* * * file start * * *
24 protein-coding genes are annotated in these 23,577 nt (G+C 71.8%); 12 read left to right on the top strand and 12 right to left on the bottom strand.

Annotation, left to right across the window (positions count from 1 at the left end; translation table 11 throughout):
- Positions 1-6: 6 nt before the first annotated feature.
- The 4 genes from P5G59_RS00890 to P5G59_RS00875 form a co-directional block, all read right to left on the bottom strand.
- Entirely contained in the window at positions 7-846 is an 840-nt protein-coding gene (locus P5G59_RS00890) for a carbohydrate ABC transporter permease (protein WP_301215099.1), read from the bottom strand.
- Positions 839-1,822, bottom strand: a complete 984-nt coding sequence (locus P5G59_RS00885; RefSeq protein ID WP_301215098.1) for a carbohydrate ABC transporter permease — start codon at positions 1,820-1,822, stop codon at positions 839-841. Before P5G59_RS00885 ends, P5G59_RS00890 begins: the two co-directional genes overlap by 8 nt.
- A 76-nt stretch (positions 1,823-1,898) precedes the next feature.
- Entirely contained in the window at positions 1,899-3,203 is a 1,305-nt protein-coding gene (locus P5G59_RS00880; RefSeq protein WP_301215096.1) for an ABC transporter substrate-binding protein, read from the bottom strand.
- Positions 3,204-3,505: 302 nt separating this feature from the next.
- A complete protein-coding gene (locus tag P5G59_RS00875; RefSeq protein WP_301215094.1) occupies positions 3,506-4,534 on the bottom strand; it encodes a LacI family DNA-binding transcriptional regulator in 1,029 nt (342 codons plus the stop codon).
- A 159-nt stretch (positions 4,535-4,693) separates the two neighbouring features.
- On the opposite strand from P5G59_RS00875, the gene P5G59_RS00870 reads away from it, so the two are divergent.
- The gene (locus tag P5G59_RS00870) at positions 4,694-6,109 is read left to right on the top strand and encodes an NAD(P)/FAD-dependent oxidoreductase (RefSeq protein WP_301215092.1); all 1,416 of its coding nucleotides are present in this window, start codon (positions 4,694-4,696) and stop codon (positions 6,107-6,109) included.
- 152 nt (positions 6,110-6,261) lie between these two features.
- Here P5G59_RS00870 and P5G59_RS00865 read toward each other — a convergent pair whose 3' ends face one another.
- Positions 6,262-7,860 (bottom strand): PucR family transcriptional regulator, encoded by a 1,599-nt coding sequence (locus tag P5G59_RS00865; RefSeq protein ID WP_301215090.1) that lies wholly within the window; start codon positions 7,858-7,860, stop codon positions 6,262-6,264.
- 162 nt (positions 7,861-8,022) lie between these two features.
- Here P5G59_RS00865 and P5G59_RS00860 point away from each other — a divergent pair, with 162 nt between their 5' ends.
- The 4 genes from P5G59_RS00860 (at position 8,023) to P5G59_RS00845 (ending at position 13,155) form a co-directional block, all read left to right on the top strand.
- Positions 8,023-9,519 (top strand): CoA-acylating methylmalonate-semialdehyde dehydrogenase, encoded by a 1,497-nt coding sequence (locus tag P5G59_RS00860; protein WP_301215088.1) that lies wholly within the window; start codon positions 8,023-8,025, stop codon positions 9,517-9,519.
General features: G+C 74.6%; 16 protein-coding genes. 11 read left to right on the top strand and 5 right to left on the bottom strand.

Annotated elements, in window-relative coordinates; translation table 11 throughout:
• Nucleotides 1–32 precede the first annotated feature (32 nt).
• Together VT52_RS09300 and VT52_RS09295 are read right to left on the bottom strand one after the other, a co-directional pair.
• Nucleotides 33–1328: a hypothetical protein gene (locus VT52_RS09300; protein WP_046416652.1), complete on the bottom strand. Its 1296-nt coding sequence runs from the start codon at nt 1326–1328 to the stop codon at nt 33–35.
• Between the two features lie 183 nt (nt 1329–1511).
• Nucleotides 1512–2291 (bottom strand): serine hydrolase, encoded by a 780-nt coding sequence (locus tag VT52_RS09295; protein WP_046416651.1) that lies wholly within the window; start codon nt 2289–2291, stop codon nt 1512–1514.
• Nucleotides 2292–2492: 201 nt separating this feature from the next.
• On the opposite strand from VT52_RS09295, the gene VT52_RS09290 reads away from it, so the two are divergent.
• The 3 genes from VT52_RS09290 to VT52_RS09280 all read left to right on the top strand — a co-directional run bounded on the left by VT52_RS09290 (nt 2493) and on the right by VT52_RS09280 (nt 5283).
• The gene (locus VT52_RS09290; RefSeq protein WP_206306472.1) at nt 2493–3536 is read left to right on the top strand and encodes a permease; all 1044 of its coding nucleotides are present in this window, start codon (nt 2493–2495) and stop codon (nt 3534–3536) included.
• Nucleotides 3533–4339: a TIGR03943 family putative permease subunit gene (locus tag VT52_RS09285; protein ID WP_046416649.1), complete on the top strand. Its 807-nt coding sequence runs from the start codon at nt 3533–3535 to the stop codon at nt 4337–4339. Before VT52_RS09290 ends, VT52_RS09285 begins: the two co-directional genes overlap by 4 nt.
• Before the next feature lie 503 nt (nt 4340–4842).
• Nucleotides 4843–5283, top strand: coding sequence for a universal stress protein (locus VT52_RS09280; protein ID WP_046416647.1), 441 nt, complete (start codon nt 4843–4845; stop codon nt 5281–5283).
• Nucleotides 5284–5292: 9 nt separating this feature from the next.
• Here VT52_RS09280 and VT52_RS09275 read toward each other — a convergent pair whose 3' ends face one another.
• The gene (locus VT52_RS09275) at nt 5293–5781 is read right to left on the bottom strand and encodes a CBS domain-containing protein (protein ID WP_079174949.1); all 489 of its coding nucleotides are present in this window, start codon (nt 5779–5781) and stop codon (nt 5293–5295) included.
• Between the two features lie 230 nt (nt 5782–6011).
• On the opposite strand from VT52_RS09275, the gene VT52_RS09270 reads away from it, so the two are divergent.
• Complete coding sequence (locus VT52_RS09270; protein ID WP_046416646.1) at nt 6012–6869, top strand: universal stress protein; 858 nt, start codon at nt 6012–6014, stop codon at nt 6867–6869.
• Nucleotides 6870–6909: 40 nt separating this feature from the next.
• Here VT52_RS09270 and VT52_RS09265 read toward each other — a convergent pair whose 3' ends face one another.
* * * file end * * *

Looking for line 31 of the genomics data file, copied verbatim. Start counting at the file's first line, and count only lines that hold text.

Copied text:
• The gene (locus VT52_RS09290; RefSeq protein WP_206306472.1) at nt 2493–3536 is read left to right on the top strand and encodes a permease; all 1044 of its coding nucleotides are present in this window, start codon (nt 2493–2495) and stop codon (nt 3534–3536) included.